The Long Halloween

Since we're on the topic of comic books, I figured I'd talk a little about the first full story I read. I think it's officially called a "trade" when it gathers a run of comic books together (the terminology is still so new), but it was a complete story that I read and that's what seems important for my purposes. "The Long Halloween" is a Batman noir, to simplify it to its bare essentials. Batman is a detective hunting down a serial killer just called Holiday who kills people, not surprisingly, on holidays. It was an interesting and engaging tale that lets you place your own guess work into the mystery, but still takes you a direction or two you weren't expecting to go.

One of those places for me was through the major cast of characters. Even though it's mainly a story about mob members being killed, we still see Poison Ivy, Joker, Riddler, The Scarecrow, a lot of Catwoman and even Solomon Grundy. For a Batman story almost entirely grounded in reality's rules, a few of those were interesting to see (especially Solomon, what with his immortality and all). I don't think this took away from the story too much, but it did muddy the waters a bit.

I can see why Christopher Nolan cites this as a major source of inspiration for his Dark Knight films. I was afraid that reading The Long Halloween would be just like reading the story of the two movies, but I can't even think of a real similar moment. Nolan didn't get his inspiration for the story from this book. Just the inspiration for his Batman. One grounded in that reality I mentioned a minute ago.

It's a pretty bleak reality at that. I kept noticing one word throughout the saga. "Gone." It kept coming up as Batman or Catwoman or other people watched someone they were trying to catch or help slip away. For me, it reflected some of the hopelessness that must come from living in a world with so many sociopaths. Batman's work is literally never done.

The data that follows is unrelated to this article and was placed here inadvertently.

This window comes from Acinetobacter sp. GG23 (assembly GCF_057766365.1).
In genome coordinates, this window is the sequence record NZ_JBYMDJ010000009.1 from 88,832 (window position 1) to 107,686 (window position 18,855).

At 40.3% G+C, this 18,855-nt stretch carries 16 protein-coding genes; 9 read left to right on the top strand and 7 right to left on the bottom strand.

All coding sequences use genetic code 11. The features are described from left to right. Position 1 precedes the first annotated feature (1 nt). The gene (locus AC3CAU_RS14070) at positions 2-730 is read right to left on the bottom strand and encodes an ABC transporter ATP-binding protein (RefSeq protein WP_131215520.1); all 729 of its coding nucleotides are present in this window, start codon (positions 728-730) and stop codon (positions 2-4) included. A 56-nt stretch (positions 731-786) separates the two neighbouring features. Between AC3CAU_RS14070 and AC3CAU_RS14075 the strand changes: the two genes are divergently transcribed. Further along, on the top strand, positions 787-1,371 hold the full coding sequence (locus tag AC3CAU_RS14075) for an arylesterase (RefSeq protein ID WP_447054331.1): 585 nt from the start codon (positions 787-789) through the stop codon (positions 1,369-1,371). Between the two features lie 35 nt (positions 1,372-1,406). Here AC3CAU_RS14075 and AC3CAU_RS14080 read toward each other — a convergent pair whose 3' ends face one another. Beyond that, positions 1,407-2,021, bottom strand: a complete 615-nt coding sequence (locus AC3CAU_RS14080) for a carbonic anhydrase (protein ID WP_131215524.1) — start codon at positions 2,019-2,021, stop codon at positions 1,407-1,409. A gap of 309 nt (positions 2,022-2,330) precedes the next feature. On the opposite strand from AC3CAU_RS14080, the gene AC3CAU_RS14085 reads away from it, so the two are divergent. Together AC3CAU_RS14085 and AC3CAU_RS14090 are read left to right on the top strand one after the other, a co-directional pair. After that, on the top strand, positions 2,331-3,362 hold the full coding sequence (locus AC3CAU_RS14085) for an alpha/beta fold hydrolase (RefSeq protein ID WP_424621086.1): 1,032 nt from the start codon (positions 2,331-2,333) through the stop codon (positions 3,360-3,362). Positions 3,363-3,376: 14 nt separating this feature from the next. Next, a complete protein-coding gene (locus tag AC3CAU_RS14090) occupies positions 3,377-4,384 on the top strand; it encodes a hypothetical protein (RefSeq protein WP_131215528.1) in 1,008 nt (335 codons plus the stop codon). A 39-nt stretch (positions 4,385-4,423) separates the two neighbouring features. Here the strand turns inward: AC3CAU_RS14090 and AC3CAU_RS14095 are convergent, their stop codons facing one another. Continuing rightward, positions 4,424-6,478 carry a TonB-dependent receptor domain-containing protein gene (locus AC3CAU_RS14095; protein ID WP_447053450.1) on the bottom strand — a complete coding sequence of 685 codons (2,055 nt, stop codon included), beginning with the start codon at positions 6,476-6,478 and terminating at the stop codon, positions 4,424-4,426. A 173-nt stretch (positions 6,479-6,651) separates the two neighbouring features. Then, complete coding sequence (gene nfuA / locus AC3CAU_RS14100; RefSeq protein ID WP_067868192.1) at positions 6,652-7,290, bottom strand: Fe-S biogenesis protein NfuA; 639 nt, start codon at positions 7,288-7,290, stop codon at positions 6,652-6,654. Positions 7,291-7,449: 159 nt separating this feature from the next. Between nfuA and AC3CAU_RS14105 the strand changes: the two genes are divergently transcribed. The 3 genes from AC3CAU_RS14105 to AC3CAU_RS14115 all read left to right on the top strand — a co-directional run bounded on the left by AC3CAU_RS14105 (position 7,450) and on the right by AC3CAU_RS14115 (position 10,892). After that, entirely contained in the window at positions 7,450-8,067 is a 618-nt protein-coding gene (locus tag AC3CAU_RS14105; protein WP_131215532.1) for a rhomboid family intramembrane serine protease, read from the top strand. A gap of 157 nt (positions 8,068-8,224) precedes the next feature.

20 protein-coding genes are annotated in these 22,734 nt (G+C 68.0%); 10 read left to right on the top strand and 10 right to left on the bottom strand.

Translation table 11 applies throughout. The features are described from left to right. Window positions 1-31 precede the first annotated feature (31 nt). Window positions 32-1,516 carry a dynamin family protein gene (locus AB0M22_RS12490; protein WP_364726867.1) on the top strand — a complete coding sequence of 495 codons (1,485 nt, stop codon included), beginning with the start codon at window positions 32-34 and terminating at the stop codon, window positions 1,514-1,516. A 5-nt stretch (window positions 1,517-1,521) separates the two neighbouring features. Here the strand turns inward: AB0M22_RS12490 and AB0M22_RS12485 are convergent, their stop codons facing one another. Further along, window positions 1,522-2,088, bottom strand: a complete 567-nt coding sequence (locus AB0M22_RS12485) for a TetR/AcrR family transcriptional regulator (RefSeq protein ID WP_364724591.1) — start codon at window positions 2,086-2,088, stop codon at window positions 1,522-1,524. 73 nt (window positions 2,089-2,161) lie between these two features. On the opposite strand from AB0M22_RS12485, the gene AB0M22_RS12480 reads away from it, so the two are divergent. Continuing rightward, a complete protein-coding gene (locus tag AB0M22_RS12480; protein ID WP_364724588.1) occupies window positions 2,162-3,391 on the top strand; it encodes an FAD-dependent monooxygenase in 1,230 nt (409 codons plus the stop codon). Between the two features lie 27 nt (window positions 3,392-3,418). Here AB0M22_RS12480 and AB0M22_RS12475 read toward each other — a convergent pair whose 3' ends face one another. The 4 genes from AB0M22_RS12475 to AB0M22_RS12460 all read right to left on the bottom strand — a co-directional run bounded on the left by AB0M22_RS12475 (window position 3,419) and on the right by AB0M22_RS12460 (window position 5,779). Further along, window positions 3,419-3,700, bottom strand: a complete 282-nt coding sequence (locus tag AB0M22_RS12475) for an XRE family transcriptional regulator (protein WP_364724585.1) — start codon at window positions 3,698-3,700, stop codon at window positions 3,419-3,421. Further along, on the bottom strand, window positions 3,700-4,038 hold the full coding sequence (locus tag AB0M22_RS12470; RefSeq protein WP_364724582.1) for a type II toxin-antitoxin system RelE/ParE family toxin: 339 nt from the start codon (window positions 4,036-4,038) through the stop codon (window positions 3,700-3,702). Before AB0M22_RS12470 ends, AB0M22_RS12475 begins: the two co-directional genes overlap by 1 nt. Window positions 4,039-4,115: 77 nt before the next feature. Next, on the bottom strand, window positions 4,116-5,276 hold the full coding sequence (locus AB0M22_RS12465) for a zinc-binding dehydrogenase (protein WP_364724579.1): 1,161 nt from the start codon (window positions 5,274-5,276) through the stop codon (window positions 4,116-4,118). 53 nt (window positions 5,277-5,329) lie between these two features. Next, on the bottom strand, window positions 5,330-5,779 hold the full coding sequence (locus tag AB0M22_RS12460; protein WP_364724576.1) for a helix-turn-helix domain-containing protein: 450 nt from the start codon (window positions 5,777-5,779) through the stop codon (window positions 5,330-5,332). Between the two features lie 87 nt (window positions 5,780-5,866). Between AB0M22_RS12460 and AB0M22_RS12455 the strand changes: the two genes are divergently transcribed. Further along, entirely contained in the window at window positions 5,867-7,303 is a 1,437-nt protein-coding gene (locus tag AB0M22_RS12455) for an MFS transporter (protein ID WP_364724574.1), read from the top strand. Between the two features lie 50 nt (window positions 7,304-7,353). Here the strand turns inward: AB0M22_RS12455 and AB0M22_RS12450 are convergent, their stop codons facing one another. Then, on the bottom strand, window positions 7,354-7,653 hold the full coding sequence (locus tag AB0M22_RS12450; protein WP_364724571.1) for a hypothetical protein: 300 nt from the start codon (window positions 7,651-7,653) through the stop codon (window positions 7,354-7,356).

The artwork didn't get me at first. There was something about it that didn't demand my attention immediately. Then there was one panel, I believe it was a man killed in a bathtub, the entire panel black and white except for the blood he soaked in, that completely changed my mind. From then on, I stopped many times to admire what was done with so few colors.

What did I learn? Well, I really want to write a mystery. I've tried it a lot of times and usually get lost somewhere in the first act, but that doesn't mean I won't try again. If I can find a way to serialize it like this (The Long Halloween is separated into 13 issues), I might have more success. To make big stories, I need to start thinking in smaller stories.

Also, Batman's really awesome. Though I think I already knew that. I'd definitely recommend you read this one if you get a shot.